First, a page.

Velvet Ant (Dasymutilla spp.)
Detailing the physical features, habits, territorial reach and other identifying qualities of the Velvet Ant.
Updated: 8/10/2017; Authored By Staff Writer; Content ©www.InsectIdentification.org
Velvet Ants are excellent mimics of the less intimidating insect it's named after, but this wasp-in-disguise inflicts terrible stings on prey and people alike.
Glistening hair almost beckons to be petted, but a Velvet Ant is a risky insect to touch. Because of their physical and behavioral similarity to ants, it is easy to mistake a female as harmless and not give it a wide berth.The female is wingless, giving some comfort, but what she lacks in mobility she makes up for in 'bite'. Her sting is painful and potent. She uses this as a defense against threats, including humans. Males do have wings and do not carry the same standard of stinging pain as females. Both genders can create a squeaking noise by doing abdominal crunches.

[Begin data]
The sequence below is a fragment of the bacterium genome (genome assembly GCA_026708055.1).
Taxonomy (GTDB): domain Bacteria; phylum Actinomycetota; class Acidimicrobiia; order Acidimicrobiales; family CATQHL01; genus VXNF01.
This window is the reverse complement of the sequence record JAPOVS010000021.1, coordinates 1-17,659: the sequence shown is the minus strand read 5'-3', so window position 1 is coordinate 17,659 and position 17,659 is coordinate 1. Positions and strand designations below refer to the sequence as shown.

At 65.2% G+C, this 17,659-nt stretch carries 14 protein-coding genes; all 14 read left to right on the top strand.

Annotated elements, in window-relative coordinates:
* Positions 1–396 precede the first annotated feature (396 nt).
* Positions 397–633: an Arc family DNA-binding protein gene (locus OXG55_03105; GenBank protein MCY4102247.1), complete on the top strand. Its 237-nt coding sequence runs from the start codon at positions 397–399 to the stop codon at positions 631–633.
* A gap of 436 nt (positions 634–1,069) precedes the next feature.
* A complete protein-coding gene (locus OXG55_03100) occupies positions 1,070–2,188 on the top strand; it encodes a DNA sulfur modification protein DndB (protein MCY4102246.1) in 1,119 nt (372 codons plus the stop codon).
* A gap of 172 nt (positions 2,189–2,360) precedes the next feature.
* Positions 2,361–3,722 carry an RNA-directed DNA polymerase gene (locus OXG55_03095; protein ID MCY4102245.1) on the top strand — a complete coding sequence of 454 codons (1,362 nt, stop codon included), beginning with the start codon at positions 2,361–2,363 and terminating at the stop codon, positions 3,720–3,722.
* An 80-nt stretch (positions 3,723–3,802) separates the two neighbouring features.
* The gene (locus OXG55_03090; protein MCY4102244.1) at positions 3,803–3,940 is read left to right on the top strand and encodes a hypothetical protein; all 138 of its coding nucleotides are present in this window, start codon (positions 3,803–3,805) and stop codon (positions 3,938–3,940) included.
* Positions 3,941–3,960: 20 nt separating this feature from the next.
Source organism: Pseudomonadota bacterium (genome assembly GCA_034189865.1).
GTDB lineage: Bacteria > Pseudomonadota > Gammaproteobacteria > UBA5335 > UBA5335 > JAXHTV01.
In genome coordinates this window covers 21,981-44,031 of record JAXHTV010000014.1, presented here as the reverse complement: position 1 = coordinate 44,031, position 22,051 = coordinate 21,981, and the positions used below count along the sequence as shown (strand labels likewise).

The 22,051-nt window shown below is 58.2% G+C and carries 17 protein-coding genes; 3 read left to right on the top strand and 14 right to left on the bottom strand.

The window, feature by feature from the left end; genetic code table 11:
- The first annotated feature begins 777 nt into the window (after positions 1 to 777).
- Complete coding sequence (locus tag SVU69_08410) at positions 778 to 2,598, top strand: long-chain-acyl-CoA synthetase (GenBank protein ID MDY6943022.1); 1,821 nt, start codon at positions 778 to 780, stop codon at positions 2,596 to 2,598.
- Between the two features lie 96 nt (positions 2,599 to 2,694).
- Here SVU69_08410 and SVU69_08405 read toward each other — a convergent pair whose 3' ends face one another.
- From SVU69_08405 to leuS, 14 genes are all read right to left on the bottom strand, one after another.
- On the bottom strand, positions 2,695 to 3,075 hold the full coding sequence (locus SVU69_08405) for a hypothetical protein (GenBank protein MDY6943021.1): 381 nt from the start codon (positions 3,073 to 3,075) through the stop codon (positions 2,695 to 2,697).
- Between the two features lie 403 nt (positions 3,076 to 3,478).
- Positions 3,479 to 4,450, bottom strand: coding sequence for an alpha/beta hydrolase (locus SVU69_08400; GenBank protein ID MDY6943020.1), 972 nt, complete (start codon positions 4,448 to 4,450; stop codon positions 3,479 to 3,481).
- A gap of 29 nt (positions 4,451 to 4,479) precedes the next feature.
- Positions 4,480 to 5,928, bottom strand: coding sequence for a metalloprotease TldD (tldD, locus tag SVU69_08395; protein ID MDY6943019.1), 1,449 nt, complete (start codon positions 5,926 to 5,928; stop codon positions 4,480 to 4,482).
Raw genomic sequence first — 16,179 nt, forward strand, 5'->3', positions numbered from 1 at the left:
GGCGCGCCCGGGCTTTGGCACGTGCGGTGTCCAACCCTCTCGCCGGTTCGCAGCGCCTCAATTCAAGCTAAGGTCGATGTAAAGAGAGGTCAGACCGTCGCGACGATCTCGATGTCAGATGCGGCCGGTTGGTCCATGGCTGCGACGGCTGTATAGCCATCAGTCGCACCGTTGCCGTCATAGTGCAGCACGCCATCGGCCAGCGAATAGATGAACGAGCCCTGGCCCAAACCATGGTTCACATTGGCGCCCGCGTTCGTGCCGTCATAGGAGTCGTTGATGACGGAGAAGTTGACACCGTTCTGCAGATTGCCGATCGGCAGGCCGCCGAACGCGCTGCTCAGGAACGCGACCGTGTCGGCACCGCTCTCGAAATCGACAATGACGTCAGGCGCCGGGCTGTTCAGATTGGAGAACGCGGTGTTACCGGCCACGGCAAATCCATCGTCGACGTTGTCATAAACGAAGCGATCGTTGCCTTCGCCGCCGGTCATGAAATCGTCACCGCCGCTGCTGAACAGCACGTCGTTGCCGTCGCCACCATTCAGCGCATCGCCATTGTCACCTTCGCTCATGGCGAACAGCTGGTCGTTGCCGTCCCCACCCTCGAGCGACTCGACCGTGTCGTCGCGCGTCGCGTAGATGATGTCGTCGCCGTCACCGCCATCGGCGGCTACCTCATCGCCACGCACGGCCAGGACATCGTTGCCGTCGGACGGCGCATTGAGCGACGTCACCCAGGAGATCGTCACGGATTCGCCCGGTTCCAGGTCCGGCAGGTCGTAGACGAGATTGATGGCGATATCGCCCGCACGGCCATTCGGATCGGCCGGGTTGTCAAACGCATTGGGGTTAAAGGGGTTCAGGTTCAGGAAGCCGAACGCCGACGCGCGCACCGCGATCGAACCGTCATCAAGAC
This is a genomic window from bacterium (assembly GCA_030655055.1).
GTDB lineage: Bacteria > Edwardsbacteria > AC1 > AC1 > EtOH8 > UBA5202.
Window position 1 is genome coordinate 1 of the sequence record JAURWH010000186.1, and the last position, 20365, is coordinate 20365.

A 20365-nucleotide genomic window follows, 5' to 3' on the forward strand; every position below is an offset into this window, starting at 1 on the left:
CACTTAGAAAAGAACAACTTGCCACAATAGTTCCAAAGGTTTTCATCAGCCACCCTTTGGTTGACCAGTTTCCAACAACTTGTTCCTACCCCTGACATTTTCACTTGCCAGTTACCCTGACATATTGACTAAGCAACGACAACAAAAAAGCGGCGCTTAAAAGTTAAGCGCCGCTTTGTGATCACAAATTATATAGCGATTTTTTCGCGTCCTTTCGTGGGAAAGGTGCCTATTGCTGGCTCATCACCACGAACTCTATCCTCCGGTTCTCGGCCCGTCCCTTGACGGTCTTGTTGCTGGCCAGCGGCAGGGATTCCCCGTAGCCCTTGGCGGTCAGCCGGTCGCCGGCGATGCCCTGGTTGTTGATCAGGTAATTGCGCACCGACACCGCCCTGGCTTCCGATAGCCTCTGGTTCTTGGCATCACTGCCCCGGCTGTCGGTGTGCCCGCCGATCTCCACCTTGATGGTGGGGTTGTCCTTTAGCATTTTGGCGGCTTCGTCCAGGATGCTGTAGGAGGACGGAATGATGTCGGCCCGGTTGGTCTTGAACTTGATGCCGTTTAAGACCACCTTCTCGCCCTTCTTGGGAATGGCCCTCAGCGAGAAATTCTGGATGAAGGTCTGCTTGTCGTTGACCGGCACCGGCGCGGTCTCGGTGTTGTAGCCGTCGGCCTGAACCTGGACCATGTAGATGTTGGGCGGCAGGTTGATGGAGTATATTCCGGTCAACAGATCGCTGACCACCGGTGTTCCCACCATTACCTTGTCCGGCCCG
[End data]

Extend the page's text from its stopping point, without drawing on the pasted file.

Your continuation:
What most Velvet Wasps use as hosts for feeding their larvae is unknown. The female gets more attention because she is grounded and more visible, but how Velvet Ants generally live can be as varied as the species. Watch out for this wasp in arid and semi-arid regions of the American Southwest and plains states. There are also some species in the Southeast.